Thursday was one more quite warm day. A trough (in the upper atmosphere) kicked down a weak front in the afternoon cooling us a couple of degrees for Friday. Another front cools us about 8-10F Friday going into Saturday. There are small rain chances/thunder shower chances Thursday, Friday, and Saturday afternoon’s. Next week we hover around 80F (still above normal for these dates) with a better rain chance mid-late next week.
Taking a look at the at the current (Thursday) upper air map, a trough is moving into the western states (Figure 1). Since the wavelength is shorter than the nation is wide (about 3000 miles) – the dip in the jet stream flow will move eastward (it will be progressive). In this figure, you can see the low for tropical depression Imelda (lighter winds than a tropical storm) dumping rain in SE Texas under a big ridge (it is strange to see a ridge sticking out of a Low!).
By Friday morning, the next front is oozing in from the northwest. Thursday to Friday we’ll have pretty strong, mostly dry, southwest flow over the state. Imelda has drifted mainly northward in this time.
There are afternoon rain chances with the approaching trough (cool air aloft) and “some” moisture in the lower atmosphere Thursday, Friday and Saturday (with cooler moist post-frontal flow in place over NE Colorado – Figure 3 on Saturday).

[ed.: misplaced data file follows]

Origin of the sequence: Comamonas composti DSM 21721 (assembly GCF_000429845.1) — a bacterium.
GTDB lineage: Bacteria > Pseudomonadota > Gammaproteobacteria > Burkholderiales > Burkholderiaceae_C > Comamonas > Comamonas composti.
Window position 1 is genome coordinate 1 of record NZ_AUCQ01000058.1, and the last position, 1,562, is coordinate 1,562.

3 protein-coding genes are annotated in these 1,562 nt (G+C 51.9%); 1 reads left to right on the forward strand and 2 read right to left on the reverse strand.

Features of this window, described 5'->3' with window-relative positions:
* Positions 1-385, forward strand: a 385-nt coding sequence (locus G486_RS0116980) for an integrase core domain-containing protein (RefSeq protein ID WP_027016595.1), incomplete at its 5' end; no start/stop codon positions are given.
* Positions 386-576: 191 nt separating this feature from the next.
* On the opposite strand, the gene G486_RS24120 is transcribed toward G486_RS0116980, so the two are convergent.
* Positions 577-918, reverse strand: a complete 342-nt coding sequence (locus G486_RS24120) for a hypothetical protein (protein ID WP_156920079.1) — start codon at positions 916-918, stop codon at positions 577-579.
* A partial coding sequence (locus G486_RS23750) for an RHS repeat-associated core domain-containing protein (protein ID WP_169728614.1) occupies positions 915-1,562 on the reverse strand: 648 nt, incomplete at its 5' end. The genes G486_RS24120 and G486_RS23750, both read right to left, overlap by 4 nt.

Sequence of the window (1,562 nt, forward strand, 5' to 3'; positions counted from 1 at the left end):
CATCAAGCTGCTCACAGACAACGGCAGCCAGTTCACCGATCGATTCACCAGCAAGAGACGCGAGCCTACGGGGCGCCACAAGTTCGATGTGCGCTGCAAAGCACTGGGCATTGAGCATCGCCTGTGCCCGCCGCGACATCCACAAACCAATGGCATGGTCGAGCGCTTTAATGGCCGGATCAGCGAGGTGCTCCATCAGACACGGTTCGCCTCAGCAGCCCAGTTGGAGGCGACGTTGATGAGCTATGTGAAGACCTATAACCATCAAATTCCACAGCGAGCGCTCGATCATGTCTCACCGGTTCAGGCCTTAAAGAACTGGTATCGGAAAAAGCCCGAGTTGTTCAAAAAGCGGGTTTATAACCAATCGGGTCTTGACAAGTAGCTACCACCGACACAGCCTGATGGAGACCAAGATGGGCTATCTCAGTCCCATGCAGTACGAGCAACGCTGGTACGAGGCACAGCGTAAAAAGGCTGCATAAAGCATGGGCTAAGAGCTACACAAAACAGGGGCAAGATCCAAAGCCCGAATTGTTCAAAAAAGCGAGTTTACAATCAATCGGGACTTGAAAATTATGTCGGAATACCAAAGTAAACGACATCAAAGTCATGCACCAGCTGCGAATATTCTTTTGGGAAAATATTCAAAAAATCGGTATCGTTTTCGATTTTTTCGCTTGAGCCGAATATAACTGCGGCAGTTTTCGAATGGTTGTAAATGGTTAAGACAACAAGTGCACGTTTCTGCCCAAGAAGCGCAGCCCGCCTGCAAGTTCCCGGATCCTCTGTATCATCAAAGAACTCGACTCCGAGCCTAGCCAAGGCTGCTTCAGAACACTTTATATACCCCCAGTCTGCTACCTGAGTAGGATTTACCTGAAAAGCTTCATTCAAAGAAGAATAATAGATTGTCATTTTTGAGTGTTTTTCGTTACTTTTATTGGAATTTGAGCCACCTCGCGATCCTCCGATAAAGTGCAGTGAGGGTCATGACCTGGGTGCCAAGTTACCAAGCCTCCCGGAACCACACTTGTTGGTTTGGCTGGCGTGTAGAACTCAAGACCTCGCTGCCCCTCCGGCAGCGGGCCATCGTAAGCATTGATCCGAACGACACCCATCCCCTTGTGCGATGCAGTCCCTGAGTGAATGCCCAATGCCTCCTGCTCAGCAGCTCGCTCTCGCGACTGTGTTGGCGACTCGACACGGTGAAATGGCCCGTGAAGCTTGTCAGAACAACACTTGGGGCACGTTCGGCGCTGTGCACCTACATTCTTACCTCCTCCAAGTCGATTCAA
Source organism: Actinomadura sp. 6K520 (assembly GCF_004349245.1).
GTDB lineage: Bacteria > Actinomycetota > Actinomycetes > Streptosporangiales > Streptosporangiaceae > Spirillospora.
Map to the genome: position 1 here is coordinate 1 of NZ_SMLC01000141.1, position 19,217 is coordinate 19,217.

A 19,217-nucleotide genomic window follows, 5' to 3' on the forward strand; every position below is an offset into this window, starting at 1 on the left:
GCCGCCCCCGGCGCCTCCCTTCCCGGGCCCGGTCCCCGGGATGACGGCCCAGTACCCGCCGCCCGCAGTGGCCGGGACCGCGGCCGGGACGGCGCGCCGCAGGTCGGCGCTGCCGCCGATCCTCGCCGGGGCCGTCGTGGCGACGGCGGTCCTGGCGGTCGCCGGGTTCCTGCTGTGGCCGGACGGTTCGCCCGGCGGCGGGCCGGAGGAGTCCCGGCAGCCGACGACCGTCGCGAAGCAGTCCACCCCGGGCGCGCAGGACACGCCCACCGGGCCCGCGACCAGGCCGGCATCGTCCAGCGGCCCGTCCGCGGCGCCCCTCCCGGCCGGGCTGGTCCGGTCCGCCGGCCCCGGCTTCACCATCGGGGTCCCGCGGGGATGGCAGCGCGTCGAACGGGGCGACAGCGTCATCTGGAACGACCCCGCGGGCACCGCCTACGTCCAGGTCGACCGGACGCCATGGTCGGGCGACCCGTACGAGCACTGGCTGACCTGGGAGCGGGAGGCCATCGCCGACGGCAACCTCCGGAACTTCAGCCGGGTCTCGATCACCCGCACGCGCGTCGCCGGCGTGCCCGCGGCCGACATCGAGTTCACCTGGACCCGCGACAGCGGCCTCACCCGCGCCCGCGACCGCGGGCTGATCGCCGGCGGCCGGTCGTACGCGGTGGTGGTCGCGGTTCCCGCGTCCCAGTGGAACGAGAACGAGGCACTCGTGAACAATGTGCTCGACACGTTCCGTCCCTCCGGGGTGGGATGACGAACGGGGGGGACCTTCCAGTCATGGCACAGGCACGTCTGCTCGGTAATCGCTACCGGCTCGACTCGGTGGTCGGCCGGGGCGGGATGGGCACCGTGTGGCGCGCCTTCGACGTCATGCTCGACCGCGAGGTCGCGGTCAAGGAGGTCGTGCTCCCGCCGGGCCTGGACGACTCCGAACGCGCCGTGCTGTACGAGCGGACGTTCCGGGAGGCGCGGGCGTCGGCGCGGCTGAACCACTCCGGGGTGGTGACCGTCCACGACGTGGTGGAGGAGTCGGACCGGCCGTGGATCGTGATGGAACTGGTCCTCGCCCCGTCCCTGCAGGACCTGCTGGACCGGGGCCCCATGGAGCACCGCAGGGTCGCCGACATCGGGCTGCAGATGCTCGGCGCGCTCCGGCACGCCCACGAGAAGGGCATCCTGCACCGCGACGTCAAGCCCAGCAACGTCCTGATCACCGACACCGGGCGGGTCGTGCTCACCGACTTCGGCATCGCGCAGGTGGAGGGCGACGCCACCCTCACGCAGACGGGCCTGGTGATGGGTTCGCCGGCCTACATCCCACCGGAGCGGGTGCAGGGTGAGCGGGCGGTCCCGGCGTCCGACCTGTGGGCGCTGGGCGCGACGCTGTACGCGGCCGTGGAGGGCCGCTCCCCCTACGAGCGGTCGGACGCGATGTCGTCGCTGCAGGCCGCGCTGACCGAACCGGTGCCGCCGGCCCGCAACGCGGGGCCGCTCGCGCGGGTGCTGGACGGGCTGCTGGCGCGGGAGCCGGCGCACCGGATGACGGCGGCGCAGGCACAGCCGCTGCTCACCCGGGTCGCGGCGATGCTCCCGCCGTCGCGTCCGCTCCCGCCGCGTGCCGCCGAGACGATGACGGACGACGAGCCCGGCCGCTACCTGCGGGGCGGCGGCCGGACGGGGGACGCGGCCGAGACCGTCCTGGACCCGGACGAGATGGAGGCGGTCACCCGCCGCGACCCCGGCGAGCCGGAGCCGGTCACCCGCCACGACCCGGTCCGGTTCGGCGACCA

The Friday/Saturday front will be the main cool down – it will be driven by the passage of the west coast trough (Figure 4).
The Longer Range Forecast:
The ridge to the west moves in Sunday/Monday warming us to the low 80’sF (Figure 4). The models are disagreeing on what will happen next week (Figure 3). The weatherunderground model has backed way off on mid-week rainfall, but the GFS has a cut off low headed for the four corners area (maybe a bit south) which could give southern portions of the state some nice rains (Figure 5). Over the next 10 days, the GFS (having removed the giant blob of rain near the Four Corners area, then the blob of rain along the Front Range foothills that we saw in recent discussions) now puts a swath of 1″+ rainfall across the southern counties (Figure 6). The GFS now puts down snow in the central and southern mountains over the next 10 days (Figure 7) and removes the foot+ we saw up north. It is a tough time for the models!
Note, the date for the average first freeze for Longmont is 9/27. On Figure 3, it is clear that is not going to happen this year.
Note also, the first day of astronomical Fall is almost here. It will occur Monday, September 23, 2019 at 1:50 am MDT. From Figure 3 – it will feel somewhat like Fall – as it should.